The Michigan Engineer News Center

Cauê Borlina wins 2016 Distinguished Leadership Award

Aerospace Engineering senior Cauê Borlina has been awarded the College of Engineer's 2016 Distinguished Leadership Award.| Short Read
IMAGE:  Aerospace Engineering senior Cauê Borlina

Congratulations to Aerospace Engineering senior Cauê Borlina on receiving the University of Michigan College of Engineering’s 2016 Distinguished Leadership Award!

This award is presented to undergraduate and graduate students in the College of Engineering who have “demonstrated outstanding leadership and service to the College, University, and community.” Cauê was nominated by Aerospace Engineering faculty and was ultimately selected by the College. He has demonstrated significant leadership abilities and initiative through his work with multiple student groups, research positions, and other academic involvement.

Join is in congratulating Cauê Borlina!

About Cauê:

Cauê Borlina is a senior in Aerospace Engineering, minoring in Physics. Caue is passionate about planetary science and space exploration. He is currently a scientific collaborator for the NASA Mars Science Laboratory Mission (Curiosity Mission) and is also a research assistant at the Department of Climate and Space Sciences and Engineering at the University of Michigan. His interests include planetary formation, surface processes, and climate evolution and impact in different planets of the solar system. Caue is the president for Students for Exploration and Development of Space (SEDS) and in the past Caue has helped start Aerospace Day as the chair of the outreach committee of the American Institute of Astronautics and Aeronautics (AIAA) Michigan Chapter. He has also been involved in the leadership of the Aerospace Honors Society (SGT) for the last two years.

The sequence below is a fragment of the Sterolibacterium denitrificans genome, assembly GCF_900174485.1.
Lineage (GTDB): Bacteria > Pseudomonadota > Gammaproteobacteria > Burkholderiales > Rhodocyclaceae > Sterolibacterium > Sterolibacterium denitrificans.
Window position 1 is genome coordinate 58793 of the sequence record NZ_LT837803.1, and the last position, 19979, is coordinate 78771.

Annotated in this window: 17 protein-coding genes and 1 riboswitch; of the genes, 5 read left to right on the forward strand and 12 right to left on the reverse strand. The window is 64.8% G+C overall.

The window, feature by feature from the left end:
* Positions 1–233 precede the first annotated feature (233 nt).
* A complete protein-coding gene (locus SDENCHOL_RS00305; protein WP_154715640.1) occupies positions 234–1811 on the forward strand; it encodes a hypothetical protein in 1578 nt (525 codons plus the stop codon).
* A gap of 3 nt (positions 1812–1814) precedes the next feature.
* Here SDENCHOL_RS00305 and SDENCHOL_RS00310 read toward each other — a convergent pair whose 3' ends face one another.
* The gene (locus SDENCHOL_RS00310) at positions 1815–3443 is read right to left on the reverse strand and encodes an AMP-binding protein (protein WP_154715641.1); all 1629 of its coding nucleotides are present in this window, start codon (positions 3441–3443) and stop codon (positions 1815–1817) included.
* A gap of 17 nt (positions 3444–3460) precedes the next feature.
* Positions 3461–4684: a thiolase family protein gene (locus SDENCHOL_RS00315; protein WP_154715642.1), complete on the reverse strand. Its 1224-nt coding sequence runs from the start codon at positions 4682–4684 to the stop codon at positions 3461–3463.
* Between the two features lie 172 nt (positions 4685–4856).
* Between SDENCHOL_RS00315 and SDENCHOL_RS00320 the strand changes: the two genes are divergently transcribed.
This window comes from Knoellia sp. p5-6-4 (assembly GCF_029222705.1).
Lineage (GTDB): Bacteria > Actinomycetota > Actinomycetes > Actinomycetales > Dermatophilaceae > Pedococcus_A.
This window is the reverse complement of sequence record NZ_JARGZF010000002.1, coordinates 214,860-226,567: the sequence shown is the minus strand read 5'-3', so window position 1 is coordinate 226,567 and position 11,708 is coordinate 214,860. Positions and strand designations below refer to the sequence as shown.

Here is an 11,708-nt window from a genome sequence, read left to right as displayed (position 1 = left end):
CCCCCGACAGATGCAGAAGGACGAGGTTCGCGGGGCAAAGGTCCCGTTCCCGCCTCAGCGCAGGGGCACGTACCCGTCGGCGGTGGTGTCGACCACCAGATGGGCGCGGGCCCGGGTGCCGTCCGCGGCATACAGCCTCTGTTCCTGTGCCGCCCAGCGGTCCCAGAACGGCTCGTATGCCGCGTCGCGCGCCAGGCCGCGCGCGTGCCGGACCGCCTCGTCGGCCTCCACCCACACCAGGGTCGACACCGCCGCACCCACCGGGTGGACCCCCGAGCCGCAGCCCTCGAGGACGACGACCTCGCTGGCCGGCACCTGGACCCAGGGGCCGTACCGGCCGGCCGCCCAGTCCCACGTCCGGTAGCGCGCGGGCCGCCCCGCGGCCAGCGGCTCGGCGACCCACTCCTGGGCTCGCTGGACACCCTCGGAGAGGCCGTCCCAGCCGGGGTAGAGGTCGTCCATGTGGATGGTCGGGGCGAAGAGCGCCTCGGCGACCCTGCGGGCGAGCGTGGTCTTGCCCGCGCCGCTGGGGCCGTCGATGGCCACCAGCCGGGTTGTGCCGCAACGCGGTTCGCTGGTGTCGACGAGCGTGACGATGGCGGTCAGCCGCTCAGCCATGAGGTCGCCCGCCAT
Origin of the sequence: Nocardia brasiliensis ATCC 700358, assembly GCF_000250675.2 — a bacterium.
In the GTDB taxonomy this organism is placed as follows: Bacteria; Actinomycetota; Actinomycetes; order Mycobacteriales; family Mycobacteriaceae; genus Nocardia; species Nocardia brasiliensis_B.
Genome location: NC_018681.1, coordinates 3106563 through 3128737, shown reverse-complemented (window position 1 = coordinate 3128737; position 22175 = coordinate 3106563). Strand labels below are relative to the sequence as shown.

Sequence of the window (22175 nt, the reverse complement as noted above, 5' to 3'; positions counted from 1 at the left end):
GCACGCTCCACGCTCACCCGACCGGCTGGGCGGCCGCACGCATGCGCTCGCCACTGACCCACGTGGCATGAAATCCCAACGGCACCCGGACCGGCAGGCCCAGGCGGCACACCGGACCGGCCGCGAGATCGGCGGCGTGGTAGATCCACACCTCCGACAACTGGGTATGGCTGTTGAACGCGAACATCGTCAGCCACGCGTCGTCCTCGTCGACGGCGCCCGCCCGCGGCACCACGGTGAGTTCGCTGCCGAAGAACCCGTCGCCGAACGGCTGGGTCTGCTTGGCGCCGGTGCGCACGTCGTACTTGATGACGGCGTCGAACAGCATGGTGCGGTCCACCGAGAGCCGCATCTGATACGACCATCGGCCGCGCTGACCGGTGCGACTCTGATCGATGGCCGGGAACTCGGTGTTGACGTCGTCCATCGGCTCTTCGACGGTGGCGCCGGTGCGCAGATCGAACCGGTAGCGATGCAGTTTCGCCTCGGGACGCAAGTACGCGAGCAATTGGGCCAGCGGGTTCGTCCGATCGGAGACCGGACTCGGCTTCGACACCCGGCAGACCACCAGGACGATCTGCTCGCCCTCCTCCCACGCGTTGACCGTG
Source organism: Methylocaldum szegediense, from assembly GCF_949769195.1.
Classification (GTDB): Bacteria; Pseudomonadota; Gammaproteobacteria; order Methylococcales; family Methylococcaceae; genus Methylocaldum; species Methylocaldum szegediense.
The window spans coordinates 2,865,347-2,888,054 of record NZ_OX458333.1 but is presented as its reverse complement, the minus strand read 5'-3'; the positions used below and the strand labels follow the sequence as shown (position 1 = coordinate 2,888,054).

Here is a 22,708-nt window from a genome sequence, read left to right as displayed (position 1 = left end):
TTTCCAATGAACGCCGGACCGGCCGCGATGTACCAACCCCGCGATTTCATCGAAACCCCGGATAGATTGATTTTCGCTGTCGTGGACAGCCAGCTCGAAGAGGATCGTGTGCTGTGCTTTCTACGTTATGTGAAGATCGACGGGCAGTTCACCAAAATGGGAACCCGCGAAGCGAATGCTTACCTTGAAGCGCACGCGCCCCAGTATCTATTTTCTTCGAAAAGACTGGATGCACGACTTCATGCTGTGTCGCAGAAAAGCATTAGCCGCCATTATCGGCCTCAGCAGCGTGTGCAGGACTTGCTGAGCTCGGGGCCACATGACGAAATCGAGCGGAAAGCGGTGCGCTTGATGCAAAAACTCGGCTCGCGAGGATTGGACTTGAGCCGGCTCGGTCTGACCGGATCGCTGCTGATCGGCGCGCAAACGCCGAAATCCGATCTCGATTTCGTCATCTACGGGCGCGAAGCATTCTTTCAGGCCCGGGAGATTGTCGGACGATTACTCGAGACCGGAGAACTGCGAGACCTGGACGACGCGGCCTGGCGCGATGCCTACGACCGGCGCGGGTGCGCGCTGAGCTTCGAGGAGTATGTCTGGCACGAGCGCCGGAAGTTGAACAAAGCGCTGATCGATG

Portrait of Kim Johnson


Kimberly Johnson
Communications Manager

Aerospace Engineering

(734) 647-4701

3054 FXB

The electrons absorb laser light and set up “momentum combs” (the hills) spanning the energy valleys within the material (the red line). When the electrons have an energy allowed by the quantum mechanical structure of the material—and also touch the edge of the valley—they emit light. This is why some teeth of the combs are bright and some are dark. By measuring the emitted light and precisely locating its source, the research mapped out the energy valleys in a 2D crystal of tungsten diselenide. Credit: Markus Borsch, Quantum Science Theory Lab, University of Michigan.

Mapping quantum structures with light to unlock their capabilities

Rather than installing new “2D” semiconductors in devices to see what they can do, this new method puts them through their paces with lasers and light detectors. | Medium Read